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Gun control advocates concerned over Alabama bill to nullify presidential gun orders

The advocates note that Alabama has the second-highest rate of gun violence in the U.S.


The Alabama House could take up a bill this week that would prevent state and local officials from assisting with the enforcement of presidential executive orders aimed at curbing gun violence. 

The legislation has drawn criticism from advocate groups fighting to reduce gun violence, which in a recent statement notes that gun violence is the leading cause of death for youth in Alabama.  

Everytown for Gun Safety, a New York City-based nonprofit that advocates for gun control and gun safety, in a report that cites the Centers for Disease Control and Prevention wrote that an average of 1,090 Alabamians die and 3,442 are wounded by guns every year. Alabama has the second-highest rate of gun violence in the U.S., according to the report. 

The Alabama Senate on March 31 passed Senate Bill 2, which was introduced by Sen. Gerald Allen, R-Tuscaloosa, which would create the Second Amendment Preservation Act which would also prevent the use of public funds to enforce presidential gun orders. 

“Because of the grave threat to Alabamians’ Second Amendment rights posed by any Biden Administration gun control order, no public resources should be used to administer or enforce any Biden Administration gun control order without the express written consent of the people’s elected representatives in the Alabama Legislature,” the bill reads. 

The rate of gun deaths in Alabama increased by 47 percent from 2011 to 2022, according to the Everytown for Gun Safety report, which cites CDC data. Alabama also has the third highest societal cost of gun violence in the U.S., at $,654 per Alabamian each year, totaling $8 billion.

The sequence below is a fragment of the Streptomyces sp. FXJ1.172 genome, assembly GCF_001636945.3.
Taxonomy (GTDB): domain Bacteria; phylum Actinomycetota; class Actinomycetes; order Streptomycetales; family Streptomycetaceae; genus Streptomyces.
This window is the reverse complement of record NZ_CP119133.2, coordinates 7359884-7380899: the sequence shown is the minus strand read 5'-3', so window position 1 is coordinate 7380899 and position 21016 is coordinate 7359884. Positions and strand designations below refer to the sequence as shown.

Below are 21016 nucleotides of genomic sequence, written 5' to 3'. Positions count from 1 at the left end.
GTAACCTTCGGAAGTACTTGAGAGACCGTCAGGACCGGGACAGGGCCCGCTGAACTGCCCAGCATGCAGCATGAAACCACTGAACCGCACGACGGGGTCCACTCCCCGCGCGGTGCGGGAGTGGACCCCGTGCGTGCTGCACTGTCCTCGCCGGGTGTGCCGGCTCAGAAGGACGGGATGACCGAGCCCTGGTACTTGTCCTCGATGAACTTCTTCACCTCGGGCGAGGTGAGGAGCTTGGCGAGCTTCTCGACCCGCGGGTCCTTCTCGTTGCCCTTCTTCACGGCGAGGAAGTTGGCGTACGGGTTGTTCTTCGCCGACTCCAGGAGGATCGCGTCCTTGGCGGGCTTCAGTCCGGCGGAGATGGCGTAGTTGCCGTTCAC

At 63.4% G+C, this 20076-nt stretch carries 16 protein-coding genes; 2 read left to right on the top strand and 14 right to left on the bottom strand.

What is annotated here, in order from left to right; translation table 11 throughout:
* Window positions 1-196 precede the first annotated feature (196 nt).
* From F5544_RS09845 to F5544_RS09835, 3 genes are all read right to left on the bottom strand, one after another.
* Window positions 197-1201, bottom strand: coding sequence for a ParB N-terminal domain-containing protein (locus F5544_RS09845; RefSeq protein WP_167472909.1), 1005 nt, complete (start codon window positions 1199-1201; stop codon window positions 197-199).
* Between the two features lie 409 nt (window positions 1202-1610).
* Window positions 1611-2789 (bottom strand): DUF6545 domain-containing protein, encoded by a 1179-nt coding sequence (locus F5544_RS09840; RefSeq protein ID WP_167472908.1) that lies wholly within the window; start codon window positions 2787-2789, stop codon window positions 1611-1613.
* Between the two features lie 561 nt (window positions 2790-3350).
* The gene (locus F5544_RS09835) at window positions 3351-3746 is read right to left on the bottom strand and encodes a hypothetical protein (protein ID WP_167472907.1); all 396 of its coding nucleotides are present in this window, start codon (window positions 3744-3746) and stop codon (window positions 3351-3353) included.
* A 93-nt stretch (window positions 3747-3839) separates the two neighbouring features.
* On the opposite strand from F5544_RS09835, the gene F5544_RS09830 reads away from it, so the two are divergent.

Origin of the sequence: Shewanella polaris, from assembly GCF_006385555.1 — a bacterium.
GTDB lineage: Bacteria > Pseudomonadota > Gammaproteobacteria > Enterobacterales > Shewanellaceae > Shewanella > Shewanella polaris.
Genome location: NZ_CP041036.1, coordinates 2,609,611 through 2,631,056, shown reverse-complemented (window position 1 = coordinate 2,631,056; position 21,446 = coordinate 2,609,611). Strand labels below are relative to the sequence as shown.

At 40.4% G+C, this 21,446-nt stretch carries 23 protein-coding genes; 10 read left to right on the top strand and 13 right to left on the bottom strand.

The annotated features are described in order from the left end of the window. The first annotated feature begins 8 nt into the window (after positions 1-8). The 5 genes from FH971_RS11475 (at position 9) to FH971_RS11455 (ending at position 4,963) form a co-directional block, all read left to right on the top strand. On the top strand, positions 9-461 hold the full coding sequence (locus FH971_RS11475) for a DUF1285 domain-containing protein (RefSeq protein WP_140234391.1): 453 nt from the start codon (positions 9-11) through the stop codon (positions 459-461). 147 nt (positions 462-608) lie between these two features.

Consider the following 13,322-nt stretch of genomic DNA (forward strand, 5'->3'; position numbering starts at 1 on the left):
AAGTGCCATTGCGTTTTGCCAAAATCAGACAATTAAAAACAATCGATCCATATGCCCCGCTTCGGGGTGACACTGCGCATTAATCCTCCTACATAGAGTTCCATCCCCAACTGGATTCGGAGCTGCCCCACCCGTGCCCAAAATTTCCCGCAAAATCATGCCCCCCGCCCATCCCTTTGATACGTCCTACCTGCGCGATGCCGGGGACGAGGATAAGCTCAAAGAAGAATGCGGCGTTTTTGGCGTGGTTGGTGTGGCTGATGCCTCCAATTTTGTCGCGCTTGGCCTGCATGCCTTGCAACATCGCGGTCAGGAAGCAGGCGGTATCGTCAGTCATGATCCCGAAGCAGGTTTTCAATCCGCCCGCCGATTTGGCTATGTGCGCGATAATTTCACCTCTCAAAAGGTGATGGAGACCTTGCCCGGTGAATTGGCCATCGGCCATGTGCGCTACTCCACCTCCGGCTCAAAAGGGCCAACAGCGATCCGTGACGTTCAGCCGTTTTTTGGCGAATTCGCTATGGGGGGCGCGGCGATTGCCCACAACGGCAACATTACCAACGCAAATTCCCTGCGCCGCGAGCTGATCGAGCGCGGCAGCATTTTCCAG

“This law could have a chilling effect on law enforcement working to maintain public safety in their communities, further tying the hands of local authorities amidst Alabama’s ongoing gun violence crisis,” Everytown for Gun Safety said in a statement regarding Alabama’s proposed law. 

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The nonprofit in the statement also notes that a similar nullification law passed in Missouri resulted in multiple lawsuits. That state’s law prevents state and local law enforcement officers from enforcing federal gun laws. 

The U.S. Department of Justice recently filed a lawsuit challenging Missouri’s nullification law, also named the “Second Amendment Preservation Act,” according to The Missouri Times. 

“This act impedes criminal enforcement operations in Missouri,” U.S. Attorney General Merrick Garland said, according to The Missouri Times. “The United States will work to ensure that our state and local law enforcement partners are not penalized for doing their jobs to keep our communities safe.” 

The DOJ in the lawsuit argues that Missouri’s law violates the U.S. Constitution’s Supremacy Clause, which states that federal law is greater than state law. 

Alabama state Sen. Rodger Smitherman, D-Birmingham, warned lawmakers before the Senate passed Sen. Allen’s bill that federal laws supersede state laws, and that passing the bill would result in costly legal battles. 

“You’re going to spend all these millions of dollars trying to defend this, and we’re going to lose,” Smitherman said.

Eddie Burkhalter is a reporter at the Alabama Political Reporter. You can email him at [email protected] or reach him via Twitter.

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